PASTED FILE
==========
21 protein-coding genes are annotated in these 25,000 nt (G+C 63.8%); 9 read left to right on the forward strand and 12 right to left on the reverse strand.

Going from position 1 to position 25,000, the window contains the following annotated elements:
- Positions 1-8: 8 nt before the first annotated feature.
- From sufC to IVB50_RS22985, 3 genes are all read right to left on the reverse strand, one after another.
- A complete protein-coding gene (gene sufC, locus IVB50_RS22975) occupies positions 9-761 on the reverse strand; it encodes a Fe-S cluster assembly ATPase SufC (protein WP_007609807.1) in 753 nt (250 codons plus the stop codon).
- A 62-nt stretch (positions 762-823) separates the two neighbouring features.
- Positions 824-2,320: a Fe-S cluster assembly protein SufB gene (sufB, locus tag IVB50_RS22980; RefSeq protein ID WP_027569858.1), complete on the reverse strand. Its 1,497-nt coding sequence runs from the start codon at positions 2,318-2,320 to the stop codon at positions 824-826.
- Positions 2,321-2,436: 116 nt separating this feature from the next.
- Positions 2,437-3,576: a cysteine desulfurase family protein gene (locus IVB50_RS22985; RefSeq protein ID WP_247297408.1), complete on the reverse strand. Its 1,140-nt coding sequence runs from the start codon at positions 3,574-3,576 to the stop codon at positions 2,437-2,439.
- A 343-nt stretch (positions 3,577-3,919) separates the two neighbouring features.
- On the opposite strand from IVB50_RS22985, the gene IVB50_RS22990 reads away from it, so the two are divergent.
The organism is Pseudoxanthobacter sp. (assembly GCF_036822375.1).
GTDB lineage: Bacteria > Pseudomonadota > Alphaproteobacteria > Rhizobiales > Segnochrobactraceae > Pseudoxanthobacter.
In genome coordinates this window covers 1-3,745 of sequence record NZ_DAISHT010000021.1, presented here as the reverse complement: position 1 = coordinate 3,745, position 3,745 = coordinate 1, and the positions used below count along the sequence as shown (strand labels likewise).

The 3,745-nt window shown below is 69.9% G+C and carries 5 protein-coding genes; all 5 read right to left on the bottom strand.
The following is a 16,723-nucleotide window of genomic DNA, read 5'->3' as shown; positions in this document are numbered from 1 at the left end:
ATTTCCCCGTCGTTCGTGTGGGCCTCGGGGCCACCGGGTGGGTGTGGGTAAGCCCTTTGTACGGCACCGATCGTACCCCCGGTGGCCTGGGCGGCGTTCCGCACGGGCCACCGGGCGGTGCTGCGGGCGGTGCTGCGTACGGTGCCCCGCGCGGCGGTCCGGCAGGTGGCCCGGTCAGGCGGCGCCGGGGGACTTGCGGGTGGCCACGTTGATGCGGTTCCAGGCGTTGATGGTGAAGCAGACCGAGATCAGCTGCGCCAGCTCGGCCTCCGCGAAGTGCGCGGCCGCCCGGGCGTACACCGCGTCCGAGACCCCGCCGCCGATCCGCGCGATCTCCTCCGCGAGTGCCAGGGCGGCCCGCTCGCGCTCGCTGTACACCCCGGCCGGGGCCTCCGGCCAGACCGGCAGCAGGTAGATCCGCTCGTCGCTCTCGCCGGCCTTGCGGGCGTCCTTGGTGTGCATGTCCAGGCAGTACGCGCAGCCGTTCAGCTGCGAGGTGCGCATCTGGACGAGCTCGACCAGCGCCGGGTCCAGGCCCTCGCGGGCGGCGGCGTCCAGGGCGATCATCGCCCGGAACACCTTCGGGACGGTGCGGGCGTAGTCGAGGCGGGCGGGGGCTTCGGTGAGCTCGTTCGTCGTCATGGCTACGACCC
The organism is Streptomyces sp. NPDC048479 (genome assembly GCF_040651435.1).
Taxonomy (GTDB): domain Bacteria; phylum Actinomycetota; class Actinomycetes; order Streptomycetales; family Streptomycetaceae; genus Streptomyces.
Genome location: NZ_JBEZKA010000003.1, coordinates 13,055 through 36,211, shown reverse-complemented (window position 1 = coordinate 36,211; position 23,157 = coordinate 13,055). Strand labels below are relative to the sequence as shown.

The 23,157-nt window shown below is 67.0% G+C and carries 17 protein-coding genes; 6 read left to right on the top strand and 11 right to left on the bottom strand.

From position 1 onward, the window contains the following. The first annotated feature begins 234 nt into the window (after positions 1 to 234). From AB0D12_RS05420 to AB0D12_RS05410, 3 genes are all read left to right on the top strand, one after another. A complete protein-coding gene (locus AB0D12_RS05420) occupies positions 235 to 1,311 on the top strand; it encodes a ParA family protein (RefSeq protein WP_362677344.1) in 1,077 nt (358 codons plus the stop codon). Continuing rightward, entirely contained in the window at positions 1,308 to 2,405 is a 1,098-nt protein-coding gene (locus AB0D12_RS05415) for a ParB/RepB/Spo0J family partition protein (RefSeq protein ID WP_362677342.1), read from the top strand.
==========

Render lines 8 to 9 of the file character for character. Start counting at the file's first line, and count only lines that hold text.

- Positions 2,321-2,436: 116 nt separating this feature from the next.
- Positions 2,437-3,576: a cysteine desulfurase family protein gene (locus IVB50_RS22985; RefSeq protein ID WP_247297408.1), complete on the reverse strand. Its 1,140-nt coding sequence runs from the start codon at positions 3,574-3,576 to the stop codon at positions 2,437-2,439.